We are working to tackle the rising demands on the health and social care systems – demands that can only be met by increased innovation and greater expertise among both commissioners and providers.
We bring together more specialist services and a more diverse mix of care and clinical experts than any other UK provider. We can put in place new, more integrated models of care and smoother and more secure interfaces between our own services and those of the NHS and other commissioners. Developing new approaches to treatment and care creates new best practice indicators which can raise the bar for everyone. As a result we can offer commissioners higher standards and a more streamlined referral process while supporting and empowering patients and service users to manage their own condition and care.
Physio expertise app-lied
The Pocket Physio mobile application, developed by our physiotherapists in the South West and now available nationally, uses convenient technology to help patients before and after their hand, foot, knee or hip operations by showing them how to prepare for and recover from surgery.
Providing patients with all the information they need to carry out their exercises, including videos of patients working with physiotherapists, the app also includes contact details for all the key staff. Since its launch, the app has been downloaded by more than 70,000 people and won the 2012 Laing & Buisson Healthcare award for best use of technology in healthcare.
The success of this technology is being monitored through qualitative patient feedback, with 92 percent of patients reporting the app as easy to use, and 88 percent recommending it to friends and family. Patient satisfaction has increased and the app has been used to shorten hospital stays making it not only a success with patients but with commissioners too.
Patients and commissioners also benefit from our innovative Single Point of Contact (SPoC) service in Wandsworth. This out of hours service enables GPs and healthcare professionals to refer people swiftly and directly for a range of services including specialist nursing, rehabilitation and community nursing. Not only does the SPoC give our healthcare partners the direct access they find helpful, it also means that delays and anxiety for patients outside surgery hours are reduced.
Reducing the impact of chronic pain
In Buckinghamshire, our Musculoskeletal Integrated Care team tackled the problem of chronic pain using the internet, piloting the online pain management programme in collaboration with Buckinghamshire Healthcare NHS Trust. This free, web-based course is available for people experiencing chronic pain and it helps to reduce the impact of the pain and boost wellbeing. Early results show a 27 percent reduction in the depression caused by long-term pain and a 16 percent health improvement.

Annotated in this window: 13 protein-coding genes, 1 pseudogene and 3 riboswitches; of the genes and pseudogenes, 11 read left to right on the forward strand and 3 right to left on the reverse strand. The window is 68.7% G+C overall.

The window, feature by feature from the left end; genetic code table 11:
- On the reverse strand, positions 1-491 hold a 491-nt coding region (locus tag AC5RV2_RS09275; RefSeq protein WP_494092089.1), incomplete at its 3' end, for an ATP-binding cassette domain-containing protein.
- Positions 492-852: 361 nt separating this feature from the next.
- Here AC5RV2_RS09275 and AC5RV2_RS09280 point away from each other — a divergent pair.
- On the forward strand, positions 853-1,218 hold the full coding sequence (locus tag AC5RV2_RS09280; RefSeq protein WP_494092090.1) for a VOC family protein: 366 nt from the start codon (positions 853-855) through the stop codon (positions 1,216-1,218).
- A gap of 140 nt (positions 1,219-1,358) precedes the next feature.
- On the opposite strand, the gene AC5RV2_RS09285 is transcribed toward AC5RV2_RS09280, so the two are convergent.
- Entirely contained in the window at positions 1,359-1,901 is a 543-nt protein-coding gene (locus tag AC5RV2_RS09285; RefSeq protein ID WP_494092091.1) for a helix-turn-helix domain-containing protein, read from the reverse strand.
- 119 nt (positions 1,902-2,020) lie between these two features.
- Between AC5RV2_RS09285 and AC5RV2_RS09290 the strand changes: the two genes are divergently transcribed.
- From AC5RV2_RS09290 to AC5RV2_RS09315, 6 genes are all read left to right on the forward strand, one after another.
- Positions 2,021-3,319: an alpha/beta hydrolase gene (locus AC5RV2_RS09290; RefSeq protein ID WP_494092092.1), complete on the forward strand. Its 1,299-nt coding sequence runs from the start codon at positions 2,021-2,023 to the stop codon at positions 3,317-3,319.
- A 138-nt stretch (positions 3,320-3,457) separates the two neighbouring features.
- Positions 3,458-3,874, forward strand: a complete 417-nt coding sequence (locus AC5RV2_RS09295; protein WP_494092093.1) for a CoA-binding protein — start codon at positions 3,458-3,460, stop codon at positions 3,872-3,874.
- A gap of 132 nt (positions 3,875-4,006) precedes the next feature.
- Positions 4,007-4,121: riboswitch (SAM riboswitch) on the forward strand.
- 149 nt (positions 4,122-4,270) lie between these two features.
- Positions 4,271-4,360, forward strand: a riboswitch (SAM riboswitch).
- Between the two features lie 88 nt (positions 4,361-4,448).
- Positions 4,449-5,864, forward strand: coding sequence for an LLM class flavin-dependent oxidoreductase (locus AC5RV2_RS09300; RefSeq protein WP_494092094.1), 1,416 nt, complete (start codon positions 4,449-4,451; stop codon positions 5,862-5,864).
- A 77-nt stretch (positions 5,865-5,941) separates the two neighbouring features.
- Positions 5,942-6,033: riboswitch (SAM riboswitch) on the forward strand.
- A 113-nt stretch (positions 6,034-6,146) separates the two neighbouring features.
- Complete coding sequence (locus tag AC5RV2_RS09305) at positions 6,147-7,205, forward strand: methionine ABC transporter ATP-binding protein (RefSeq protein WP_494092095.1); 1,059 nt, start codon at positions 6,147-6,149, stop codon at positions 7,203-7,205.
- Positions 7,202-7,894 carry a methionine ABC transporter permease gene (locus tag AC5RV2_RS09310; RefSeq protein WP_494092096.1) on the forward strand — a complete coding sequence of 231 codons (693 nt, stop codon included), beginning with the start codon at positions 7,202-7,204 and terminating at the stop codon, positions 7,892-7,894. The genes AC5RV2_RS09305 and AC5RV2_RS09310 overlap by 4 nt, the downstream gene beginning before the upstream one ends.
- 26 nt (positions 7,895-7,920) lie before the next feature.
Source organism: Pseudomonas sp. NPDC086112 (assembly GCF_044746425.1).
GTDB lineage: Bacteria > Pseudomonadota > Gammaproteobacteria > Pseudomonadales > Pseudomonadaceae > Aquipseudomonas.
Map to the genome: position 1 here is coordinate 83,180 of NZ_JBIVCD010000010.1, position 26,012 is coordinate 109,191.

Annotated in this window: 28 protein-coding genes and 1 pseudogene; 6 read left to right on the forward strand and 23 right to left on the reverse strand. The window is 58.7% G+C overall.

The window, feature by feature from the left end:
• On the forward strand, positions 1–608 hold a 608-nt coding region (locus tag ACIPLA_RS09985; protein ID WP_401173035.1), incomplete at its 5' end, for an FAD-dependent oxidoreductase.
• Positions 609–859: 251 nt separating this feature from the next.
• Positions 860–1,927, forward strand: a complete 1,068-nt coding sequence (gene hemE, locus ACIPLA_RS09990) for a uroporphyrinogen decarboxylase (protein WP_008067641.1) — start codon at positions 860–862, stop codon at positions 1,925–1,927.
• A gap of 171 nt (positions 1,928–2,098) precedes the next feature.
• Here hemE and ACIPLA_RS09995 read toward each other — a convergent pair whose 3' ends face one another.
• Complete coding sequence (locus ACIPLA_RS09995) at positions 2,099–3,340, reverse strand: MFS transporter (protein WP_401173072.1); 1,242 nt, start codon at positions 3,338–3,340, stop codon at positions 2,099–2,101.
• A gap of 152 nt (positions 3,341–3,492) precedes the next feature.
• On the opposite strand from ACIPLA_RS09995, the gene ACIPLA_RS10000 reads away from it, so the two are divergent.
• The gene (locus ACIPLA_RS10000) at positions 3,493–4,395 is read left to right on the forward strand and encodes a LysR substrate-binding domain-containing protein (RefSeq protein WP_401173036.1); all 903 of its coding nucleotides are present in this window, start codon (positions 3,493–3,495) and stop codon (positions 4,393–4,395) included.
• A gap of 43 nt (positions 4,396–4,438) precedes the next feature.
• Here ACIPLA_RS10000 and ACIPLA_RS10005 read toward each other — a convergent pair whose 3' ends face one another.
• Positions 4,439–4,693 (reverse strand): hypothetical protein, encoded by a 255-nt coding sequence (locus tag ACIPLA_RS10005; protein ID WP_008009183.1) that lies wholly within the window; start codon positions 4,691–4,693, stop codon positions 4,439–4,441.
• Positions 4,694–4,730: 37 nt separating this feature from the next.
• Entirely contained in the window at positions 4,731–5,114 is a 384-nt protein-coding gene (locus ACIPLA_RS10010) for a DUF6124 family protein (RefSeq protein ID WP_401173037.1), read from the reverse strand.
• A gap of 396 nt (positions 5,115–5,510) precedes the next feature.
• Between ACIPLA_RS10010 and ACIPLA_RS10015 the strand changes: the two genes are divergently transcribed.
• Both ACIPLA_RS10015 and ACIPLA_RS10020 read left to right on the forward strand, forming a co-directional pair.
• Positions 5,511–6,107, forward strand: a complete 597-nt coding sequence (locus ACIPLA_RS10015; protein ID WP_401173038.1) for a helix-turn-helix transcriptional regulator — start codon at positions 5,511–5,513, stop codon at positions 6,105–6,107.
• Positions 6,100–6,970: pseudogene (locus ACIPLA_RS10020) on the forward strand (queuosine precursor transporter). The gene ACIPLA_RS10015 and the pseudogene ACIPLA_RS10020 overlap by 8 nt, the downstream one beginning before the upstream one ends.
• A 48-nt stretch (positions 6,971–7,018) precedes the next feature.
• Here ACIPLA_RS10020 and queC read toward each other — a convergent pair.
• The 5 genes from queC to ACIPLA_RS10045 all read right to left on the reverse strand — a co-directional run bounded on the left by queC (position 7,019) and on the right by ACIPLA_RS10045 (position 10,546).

Managing risk and increasing efficiency
We know that detailed analysis early in any medical process significantly affects its efficiency and the patient’s experience. At our Greater Manchester Clinical Assessment and Treatment Service (CATS) the team used this idea when it implemented a computer-based decision support tool for its endoscopy services. Developed by a local surgical consultant, it provides a new and more detailed assessment of risks for all patients, so that the team can prioritise those at highest risk.
Rapid post-operative patient care
Research into post-operative patient care carried out at the North East London NHS Treatment Centre won the team a gold award at the British Association of Day Surgery’s (BADS) annual scientific meeting in 2013.
BADS aims to provide information about day surgery for patients, relatives, carers and healthcare professionals and work carried out at the centre was voted for by a panel of medical professionals attending the conference.
The team conducted a study on the acceptability to patients of having a telephone follow-up conversation with a trained nurse 48 hours after their hernia or gall bladder operations, rather than a face-to-face consultation with a member of the surgery team four to six weeks later.
Complications with this type of surgery tend to happen within days of the operation, so the team explored the efficacy of earlier follow-ups. They found the six-week follow-up was an inconvenience to patients and it took surgical teams away from carrying out more procedures.
During the pilot patients were called by a senior nurse within a four-hour time slot two days after their day surgery. The team carried out the telephone consultations with 359 people who had received treatment for hernias and 99 people who had their gall bladders removed using keyhole surgery.
Over 98 percent of patients were happy with the service at the 48-hour point, with a 100 percent satisfaction rate when the team checked back with them six weeks later. Every single patient agreed the telephone conversation had actually been the best and most convenient method for them.